It’s been quite a week…hasn’t it. Well, I’m about to let this whole SOE/Sigil thing go really soon as I only have about one or two more articles left in me before I end up exploding. Besides, it’s almost time just to leave the thing alone and let SOE get to work on VG.

Yesterday I posted an article from that had an interview from a former employee from Sigil. It was kind of an “inside scoop” kind of thing that gave you lots of information from one perspective. I’m going to point out some stuff that I found interesting in that piece with a few words of caution:
1)This person just got let go from his employer 24 hours before the interview. As such, we need to assume that there are bitter emotions mingled in with fact. I can’t tell which is which at this point…neither can you, so…well…moving on.

2) Of course, this is an editorial piece and should not be taken as fact. I’m a blogger, not Walter Cronkite. This is just one man’s take, you of course should form your own opinion.

So, with that in mind…here we go.

Ex-Sigil: There are a lot of people, Brad included who were certain it would be a short-lived game. Some, in fact, including Brad, never played it. WoW should have been the example of ‘look at what a good game can do!’ when instead it was often spoken of like a bad thing.

If this is the case then this gives solid evidence of my assumption that important people at Sigil did not understand the significance of WoW’s impact on MMOs. Anyone who reads me knows what WoW has done and I’m a bit tired of writing about it, so I’ll stop there. Suffice to say, this would have been a huge strategic mistake by Sigil to not incorporate lessons learned from WoW. Do you remember when the game was first shown publically? Surely it was while Microsoft was involved.

Ex-Sigil: I’m pretty sure the first time the game was seen in public, if I recall, was E3 2005. People were shown very small pieces (I was told a dungeon was shown over and over and over). Apparently, those pieces were specifically chosen to not show the glaring flaws. Now.. honestly, everyone does that. Nobody is going to parade around their problems. But the fact is, those problems were shoved under the carpet and ignored instead of being fixed before development moved forward. Was this a forced appearance?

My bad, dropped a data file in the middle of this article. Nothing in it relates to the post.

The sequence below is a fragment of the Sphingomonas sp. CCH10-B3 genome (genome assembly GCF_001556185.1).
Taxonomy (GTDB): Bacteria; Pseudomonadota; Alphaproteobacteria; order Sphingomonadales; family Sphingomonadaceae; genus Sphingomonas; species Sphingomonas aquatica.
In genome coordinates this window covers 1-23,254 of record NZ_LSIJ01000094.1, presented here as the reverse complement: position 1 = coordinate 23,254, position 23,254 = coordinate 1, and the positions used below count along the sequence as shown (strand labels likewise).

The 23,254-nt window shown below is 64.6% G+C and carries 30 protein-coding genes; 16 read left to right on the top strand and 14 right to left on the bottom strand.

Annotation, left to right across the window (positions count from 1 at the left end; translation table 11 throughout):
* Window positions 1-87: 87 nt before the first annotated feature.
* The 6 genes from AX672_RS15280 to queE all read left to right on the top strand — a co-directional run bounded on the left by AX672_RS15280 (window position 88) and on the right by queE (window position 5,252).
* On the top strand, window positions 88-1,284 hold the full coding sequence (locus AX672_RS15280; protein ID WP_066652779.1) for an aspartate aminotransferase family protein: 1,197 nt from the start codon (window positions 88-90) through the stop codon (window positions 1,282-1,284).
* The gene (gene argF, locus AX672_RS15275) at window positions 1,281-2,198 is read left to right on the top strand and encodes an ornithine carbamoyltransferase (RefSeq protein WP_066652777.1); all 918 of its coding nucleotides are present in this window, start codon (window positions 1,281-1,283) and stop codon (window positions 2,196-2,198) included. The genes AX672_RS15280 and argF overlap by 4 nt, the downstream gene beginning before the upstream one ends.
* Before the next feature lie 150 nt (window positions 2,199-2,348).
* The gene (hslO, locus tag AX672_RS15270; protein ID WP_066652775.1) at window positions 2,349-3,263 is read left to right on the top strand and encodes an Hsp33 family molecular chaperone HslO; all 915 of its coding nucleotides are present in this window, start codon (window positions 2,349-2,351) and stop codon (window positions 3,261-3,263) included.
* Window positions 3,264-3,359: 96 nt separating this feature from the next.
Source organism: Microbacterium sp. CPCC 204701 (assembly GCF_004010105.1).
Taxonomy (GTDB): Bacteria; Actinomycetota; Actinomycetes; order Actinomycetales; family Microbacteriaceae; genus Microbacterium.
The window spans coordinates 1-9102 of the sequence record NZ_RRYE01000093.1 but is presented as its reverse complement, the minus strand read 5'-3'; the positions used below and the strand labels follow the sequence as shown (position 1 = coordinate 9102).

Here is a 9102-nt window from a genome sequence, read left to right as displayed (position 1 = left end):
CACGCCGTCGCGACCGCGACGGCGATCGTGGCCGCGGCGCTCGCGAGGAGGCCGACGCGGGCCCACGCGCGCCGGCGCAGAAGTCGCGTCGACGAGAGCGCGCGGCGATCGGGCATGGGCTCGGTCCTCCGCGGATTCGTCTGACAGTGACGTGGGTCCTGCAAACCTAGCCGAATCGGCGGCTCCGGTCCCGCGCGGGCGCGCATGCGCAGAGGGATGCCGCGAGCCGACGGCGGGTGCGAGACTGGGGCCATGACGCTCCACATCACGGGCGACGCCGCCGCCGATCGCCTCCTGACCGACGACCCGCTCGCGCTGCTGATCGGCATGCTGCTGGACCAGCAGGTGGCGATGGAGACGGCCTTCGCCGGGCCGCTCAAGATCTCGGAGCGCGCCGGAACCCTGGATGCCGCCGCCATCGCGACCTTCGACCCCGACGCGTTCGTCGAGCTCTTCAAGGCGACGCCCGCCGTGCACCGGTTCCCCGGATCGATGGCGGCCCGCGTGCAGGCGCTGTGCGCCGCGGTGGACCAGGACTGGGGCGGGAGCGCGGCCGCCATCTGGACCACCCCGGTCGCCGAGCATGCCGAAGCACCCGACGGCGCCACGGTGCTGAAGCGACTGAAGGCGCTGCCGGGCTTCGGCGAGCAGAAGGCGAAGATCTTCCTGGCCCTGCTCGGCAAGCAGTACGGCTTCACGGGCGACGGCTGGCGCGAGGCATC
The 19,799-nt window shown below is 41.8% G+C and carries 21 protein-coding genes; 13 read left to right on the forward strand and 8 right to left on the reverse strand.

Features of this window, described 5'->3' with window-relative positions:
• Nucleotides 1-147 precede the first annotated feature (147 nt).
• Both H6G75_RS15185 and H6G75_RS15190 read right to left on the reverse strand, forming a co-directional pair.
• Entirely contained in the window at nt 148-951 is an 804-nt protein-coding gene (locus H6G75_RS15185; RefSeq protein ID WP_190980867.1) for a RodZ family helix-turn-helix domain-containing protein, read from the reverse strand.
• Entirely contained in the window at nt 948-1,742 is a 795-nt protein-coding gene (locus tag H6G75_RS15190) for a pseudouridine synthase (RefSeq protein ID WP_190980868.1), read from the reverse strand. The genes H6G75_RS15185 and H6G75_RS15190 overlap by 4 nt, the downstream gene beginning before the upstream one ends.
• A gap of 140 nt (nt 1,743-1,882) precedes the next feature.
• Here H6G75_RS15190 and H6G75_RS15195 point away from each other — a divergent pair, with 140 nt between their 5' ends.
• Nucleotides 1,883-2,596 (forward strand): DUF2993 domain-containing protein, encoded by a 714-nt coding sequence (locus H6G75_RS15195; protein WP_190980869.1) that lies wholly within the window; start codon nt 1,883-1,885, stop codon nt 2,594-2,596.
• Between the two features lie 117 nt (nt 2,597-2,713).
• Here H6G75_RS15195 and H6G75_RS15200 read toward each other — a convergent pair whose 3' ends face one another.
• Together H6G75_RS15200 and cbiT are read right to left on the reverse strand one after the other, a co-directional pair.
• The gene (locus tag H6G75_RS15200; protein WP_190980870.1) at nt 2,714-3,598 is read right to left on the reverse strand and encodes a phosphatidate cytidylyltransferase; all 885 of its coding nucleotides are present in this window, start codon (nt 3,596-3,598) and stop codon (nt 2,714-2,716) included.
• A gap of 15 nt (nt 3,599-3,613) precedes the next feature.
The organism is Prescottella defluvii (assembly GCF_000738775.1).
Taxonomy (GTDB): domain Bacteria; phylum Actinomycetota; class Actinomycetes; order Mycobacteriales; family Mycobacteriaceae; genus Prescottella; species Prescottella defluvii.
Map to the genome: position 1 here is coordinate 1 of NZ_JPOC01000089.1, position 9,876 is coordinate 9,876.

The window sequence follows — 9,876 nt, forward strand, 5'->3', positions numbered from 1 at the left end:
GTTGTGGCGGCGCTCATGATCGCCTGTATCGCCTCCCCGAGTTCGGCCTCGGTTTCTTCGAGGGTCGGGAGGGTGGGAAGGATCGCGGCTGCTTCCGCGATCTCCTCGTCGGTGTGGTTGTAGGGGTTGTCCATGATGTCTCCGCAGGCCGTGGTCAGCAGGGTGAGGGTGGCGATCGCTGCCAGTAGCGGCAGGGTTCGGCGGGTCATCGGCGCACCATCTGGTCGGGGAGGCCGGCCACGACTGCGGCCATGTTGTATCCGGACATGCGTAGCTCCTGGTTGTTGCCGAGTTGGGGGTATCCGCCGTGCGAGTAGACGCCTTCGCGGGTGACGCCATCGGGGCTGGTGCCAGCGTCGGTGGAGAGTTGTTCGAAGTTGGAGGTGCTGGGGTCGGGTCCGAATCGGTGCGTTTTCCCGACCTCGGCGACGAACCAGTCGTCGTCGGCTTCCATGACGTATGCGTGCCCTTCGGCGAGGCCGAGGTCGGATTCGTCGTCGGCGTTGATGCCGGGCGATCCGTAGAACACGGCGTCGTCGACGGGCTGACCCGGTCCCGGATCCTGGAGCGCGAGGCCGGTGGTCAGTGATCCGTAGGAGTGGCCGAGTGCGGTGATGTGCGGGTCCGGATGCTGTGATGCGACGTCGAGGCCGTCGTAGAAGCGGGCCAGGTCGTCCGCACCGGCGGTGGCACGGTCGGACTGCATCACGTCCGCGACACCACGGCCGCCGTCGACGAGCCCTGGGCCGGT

Ex-Sigil: Yes. By Microsoft or Brad?

Ex-Sigil: Both I’d imagine… and that trend continued though for another year. What people don’t understand, is the game that went out the door was literally created in the last 15 months. Design worked 12-18 hour days for 9+ months. Coding and Art worked insane hours as well, all trying to actually get something playable out the door.

That last bit up there is one of the more disturbing pieces of information that I read (I’ll get to THE most disturbing in a minute). Apparently this game took 30+ million to make and 5 years to make it. According to this guy, they didn’t really start actually doing stuff until 15 months BEFORE release. Question of the year: What where they doing for the remaining 45 months before they actually started doing work? If I was an investor in this product and I saw that little piece of information, first I’d find out if it were true. If it was true, then I’d have some very tough questions for Sigil management on how money was spent for this product. I’m really surprised no one has picked up on what that last little bit can imply. This also ties in to why Microsoft did a cut-and-run maneuver on Sigil…red flags were going up they weren’t seeing any results for their investment. How was QA treated through the course of development?